What the Data Shows
Nearly 3,000 people across D.C., Maryland and Virginia tested positive for COVID-19 in the last day and hospitalizations are up across the region.
Virginia reported the region’s highest number of new cases, 1,496, and the seven-day average grew to 1,060.
More than one-third of residents have received a vaccine dose and 19.2% are fully vaccinated. Local health departments are the leading vaccinators with 1.3 million doses delivered, followed by pharmacies (1 million).
Maryland’s seven-day average fell by 41 cases, reaching 1,271, an encouraging sign. The coronavirus has been spreading more rapidly in Maryland for weeks, and it's too early to tell if the trend is starting to turn around.
Maryland reports about 32% of residents have gotten the first dose of a vaccine. However, there are disparities between counties.
Talbot County leads with 40.5% of residents having a first dose. Montgomery County is at about 35% and Prince George’s is in the bottom five at 24.1%.
D.C. reported 170 new COVID-19 cases on Thursday and the seven-day average grew to 120.
The District says it has fully or partially vaccinated 23% of residents. About 12% have been fully vaccinated.
Local Coronavirus News
- D.C. Mayor Muriel Bowser will open COVID-19 vaccine appointments to Phase 2 on April 12. A week earlier than expected.
- The National Independence Day Parade has been canceled for 2021, the National Park Service announced, citing "logistics and planning limitations."
- The Virginia Employment Commission says that jobless workers collecting unemployment compensation will soon have to look for jobs again to receive benefits.
- Some mass vaccination sites in Maryland will offer a limited number of walk-up shots every day, no appointment needed.
- Fairfax County vaccine registration is now open for all essential workers in Phase 1c, including media workers, hairstylists, barbers and information technology workers. See specific category details here.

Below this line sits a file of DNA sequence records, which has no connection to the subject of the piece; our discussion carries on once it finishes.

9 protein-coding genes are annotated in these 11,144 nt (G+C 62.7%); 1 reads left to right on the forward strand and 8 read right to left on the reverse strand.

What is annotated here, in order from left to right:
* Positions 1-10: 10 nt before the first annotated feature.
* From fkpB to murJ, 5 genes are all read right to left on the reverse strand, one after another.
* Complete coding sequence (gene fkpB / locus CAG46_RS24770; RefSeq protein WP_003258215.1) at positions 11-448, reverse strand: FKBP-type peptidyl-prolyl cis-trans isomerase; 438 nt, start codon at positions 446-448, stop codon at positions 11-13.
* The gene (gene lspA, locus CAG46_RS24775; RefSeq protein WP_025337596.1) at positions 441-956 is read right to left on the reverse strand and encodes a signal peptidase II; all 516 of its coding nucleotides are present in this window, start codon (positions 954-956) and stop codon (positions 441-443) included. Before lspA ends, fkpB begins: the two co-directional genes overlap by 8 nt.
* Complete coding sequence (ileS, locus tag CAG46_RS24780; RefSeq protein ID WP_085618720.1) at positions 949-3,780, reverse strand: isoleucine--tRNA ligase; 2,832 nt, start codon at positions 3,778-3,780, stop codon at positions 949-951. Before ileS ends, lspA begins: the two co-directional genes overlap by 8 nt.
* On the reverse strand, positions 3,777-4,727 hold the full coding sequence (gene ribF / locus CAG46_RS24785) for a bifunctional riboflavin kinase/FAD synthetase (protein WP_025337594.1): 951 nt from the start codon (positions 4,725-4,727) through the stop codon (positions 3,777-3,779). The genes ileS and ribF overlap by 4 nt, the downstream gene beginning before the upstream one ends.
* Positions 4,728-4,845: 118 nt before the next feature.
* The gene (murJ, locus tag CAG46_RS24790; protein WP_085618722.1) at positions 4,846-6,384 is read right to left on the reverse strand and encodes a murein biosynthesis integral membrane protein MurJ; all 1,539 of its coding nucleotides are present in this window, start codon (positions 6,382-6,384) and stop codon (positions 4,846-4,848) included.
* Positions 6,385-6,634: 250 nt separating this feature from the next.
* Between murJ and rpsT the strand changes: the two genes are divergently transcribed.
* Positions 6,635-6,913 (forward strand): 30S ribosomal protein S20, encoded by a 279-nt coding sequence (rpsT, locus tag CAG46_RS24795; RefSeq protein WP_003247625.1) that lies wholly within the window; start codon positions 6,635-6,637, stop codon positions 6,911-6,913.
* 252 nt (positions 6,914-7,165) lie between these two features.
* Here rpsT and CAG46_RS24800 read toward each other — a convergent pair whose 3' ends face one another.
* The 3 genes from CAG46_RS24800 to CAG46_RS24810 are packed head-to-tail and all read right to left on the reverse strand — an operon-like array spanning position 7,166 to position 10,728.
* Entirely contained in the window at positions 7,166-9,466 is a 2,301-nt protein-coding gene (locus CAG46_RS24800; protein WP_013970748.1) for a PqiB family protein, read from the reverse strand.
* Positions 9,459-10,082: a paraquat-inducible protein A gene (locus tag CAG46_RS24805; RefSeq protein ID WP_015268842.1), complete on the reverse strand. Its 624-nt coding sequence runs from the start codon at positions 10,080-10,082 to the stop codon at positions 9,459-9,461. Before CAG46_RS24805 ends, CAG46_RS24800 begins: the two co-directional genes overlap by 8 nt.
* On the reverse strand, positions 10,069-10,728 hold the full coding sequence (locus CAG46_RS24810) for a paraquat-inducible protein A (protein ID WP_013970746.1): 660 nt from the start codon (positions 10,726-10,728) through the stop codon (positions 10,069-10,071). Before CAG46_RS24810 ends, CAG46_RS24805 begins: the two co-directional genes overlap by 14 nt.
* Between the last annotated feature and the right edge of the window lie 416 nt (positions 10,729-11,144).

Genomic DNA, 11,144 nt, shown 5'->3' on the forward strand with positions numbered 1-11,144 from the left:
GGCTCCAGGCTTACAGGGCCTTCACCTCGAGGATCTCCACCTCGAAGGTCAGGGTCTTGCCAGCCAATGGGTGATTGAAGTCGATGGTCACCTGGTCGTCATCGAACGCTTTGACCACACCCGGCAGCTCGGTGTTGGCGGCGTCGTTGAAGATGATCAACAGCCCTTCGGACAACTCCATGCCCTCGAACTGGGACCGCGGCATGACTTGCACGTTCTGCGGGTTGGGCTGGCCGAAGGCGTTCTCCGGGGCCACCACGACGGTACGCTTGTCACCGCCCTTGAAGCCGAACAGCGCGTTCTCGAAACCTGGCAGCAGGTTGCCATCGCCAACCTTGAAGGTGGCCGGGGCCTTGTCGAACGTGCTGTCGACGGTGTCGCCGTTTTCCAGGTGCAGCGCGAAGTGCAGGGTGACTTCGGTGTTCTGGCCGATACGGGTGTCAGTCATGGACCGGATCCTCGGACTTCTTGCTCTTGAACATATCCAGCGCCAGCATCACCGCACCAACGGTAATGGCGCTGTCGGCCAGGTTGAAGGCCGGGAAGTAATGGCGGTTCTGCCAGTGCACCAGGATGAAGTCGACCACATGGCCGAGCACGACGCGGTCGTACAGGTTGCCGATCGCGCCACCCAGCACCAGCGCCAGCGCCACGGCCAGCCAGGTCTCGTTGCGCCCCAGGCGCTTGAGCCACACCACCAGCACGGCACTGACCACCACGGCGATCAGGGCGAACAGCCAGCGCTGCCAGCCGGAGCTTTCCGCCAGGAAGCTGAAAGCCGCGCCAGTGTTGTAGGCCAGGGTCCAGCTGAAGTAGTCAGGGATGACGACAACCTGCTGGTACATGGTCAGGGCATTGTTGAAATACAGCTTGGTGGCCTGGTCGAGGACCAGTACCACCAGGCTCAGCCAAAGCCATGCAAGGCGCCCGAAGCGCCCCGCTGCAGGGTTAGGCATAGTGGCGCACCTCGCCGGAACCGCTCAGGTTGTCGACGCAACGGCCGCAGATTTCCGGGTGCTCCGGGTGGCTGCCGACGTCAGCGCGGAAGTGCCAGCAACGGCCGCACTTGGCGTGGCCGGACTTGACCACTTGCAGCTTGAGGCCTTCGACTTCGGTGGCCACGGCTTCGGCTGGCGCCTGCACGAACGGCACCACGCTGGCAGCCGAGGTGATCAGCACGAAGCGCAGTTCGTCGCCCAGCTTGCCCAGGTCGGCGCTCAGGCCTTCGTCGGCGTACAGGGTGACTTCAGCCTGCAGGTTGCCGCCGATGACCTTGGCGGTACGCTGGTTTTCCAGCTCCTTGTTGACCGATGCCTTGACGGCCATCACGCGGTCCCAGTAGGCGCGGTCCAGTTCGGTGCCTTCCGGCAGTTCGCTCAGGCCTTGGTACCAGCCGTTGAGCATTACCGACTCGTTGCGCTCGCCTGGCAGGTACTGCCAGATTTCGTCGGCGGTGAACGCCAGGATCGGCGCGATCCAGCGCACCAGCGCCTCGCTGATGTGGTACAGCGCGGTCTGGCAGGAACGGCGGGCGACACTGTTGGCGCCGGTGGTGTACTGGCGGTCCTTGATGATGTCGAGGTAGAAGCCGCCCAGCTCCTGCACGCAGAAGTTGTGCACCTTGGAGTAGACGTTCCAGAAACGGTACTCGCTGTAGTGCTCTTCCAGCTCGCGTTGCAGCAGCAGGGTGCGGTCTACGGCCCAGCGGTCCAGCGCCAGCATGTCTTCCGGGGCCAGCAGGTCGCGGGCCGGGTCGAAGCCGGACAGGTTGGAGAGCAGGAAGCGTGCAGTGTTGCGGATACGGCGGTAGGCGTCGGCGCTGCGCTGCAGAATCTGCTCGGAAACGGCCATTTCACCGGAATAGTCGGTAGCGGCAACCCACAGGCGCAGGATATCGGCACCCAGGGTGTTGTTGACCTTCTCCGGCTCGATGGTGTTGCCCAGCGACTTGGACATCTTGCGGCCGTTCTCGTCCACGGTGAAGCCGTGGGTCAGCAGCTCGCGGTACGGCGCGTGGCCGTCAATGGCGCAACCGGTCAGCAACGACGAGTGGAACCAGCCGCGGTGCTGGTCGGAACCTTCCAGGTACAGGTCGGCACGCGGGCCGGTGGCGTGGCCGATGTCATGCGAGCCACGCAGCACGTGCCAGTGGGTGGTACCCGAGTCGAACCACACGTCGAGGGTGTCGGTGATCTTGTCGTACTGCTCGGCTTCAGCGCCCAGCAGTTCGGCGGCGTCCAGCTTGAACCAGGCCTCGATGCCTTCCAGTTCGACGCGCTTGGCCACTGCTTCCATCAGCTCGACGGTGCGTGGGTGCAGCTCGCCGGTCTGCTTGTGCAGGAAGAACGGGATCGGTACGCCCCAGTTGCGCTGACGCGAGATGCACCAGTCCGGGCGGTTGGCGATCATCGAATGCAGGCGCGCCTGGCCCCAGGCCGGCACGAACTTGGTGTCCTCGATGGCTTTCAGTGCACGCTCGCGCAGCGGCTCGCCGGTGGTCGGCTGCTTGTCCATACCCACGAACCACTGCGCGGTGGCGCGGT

- A new mass vaccination site opened Wednesday at the Greenbelt Metro Station in Prince George’s County. It will offer shots to anyone, not just Maryland residents. Go online here to create an account.
- All D.C. residents over the age of 16 will be eligible to receive the COVID-19 vaccine Monday, April 19, the mayor announced.
- In President Joe Biden's $1.9 trillion American Rescue Plan, $5 billion are earmarked for Black farmers impacted by decades of discrimination made worse during the pandemic.
- Fairfax County Public Schools began to expand its in-person learning on Tuesday to four days a week for students who are struggling the most, Superintendent Scott Brabrand said.
- In Maryland, anyone older than 16 can preregister to get their COVID-19 shot at one of the state's mass vaccination sites. Here's how to sign up.
- NBC News is making finding information on when, how and where to obtain your coronavirus vaccination easier with its Plan Your Vaccine website.
Key Charts and Graphs
The vaccinated population in D.C. may be overestimated in this map because some non-residents who work in D.C. are included in the totals.
Vaccination Portals by County
As vaccinations in our region ramp up, here's a look at local portals residents can use to sign up for vaccination appointments or sign up to receive alerts.
- Washington, D.C. signups – vaccinate.dc.gov
- Maryland signups – www.marylandvax.org/ and covidvax.maryland.gov
- Virginia pre-registration– https://vaccinate.virginia.gov/preregister.html
- Montgomery County – www.montgomerycountymd.gov/covid19/vaccine/
- Prince George's County – www.princegeorgescountymd.gov/3730/COVID-19-Vaccination
- Howard County – www.howardcountymd.gov/Departments/Health/MM-Alerts-and-Recalls/COVID-19-Vaccine
- Anne Arundel County – aacounty.org/covidvax
- Fairfax County – www.fairfaxcounty.gov/health/novel-coronavirus/vaccine
- City of Alexandria – www.alexandriava.gov/health/info/default.aspx?id=119270
- Loudoun County – www.loudoun.gov/covid19vaccine
- Prince William County – coronavirus.pwcgov.org/vaccine-information/ & VDH
How to Stay Safe
Anyone can get COVID-19. Here are three simple ways the CDC says you can lower your risk:
- Wear a snug-fitting mask that covers your nose and mouth.
- Avoid being indoors with people who are not members of your household. The more people you are in contact with, the more likely you are to be exposed to COVID-19. If you are indoors with people you don’t live with, stay at least six feet apart and keep your mask on.
- Wash your hands often, especially after you have been in a public place.